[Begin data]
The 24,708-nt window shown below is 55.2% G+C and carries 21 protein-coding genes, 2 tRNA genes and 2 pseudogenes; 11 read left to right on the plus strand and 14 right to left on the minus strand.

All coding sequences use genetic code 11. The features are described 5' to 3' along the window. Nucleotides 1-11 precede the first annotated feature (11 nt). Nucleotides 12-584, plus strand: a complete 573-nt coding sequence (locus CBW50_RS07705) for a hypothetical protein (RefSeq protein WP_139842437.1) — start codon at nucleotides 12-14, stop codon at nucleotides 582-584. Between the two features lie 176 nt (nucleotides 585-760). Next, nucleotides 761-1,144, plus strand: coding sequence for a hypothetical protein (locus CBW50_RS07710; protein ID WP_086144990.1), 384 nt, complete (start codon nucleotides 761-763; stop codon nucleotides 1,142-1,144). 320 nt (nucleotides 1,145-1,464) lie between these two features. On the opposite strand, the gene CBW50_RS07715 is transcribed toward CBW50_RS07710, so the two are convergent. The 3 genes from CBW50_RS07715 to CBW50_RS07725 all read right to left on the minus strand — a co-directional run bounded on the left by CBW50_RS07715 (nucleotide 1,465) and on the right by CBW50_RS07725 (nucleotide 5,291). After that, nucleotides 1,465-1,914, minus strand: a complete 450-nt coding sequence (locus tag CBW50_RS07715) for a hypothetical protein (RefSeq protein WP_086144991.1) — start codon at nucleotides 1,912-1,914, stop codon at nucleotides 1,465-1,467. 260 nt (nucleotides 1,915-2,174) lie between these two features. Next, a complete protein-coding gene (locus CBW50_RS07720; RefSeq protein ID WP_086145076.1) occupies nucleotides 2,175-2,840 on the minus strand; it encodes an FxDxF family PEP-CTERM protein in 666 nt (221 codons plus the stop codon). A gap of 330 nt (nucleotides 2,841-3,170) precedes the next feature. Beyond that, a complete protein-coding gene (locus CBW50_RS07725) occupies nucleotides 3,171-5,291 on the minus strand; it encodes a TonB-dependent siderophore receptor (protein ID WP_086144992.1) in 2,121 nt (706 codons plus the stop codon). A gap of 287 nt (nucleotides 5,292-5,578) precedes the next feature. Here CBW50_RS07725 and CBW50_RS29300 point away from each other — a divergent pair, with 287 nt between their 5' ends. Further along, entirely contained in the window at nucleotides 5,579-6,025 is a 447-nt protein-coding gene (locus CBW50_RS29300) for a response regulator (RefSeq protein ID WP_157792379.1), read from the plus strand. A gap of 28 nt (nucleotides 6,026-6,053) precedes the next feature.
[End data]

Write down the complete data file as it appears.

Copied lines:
The 24,708-nt window shown below is 55.2% G+C and carries 21 protein-coding genes, 2 tRNA genes and 2 pseudogenes; 11 read left to right on the plus strand and 14 right to left on the minus strand.

All coding sequences use genetic code 11. The features are described 5' to 3' along the window. Nucleotides 1-11 precede the first annotated feature (11 nt). Nucleotides 12-584, plus strand: a complete 573-nt coding sequence (locus CBW50_RS07705) for a hypothetical protein (RefSeq protein WP_139842437.1) — start codon at nucleotides 12-14, stop codon at nucleotides 582-584. Between the two features lie 176 nt (nucleotides 585-760). Next, nucleotides 761-1,144, plus strand: coding sequence for a hypothetical protein (locus CBW50_RS07710; protein ID WP_086144990.1), 384 nt, complete (start codon nucleotides 761-763; stop codon nucleotides 1,142-1,144). 320 nt (nucleotides 1,145-1,464) lie between these two features. On the opposite strand, the gene CBW50_RS07715 is transcribed toward CBW50_RS07710, so the two are convergent. The 3 genes from CBW50_RS07715 to CBW50_RS07725 all read right to left on the minus strand — a co-directional run bounded on the left by CBW50_RS07715 (nucleotide 1,465) and on the right by CBW50_RS07725 (nucleotide 5,291). After that, nucleotides 1,465-1,914, minus strand: a complete 450-nt coding sequence (locus tag CBW50_RS07715) for a hypothetical protein (RefSeq protein WP_086144991.1) — start codon at nucleotides 1,912-1,914, stop codon at nucleotides 1,465-1,467. 260 nt (nucleotides 1,915-2,174) lie between these two features. Next, a complete protein-coding gene (locus CBW50_RS07720; RefSeq protein ID WP_086145076.1) occupies nucleotides 2,175-2,840 on the minus strand; it encodes an FxDxF family PEP-CTERM protein in 666 nt (221 codons plus the stop codon). A gap of 330 nt (nucleotides 2,841-3,170) precedes the next feature. Beyond that, a complete protein-coding gene (locus CBW50_RS07725) occupies nucleotides 3,171-5,291 on the minus strand; it encodes a TonB-dependent siderophore receptor (protein ID WP_086144992.1) in 2,121 nt (706 codons plus the stop codon). A gap of 287 nt (nucleotides 5,292-5,578) precedes the next feature. Here CBW50_RS07725 and CBW50_RS29300 point away from each other — a divergent pair, with 287 nt between their 5' ends. Further along, entirely contained in the window at nucleotides 5,579-6,025 is a 447-nt protein-coding gene (locus CBW50_RS29300) for a response regulator (RefSeq protein ID WP_157792379.1), read from the plus strand. A gap of 28 nt (nucleotides 6,026-6,053) precedes the next feature.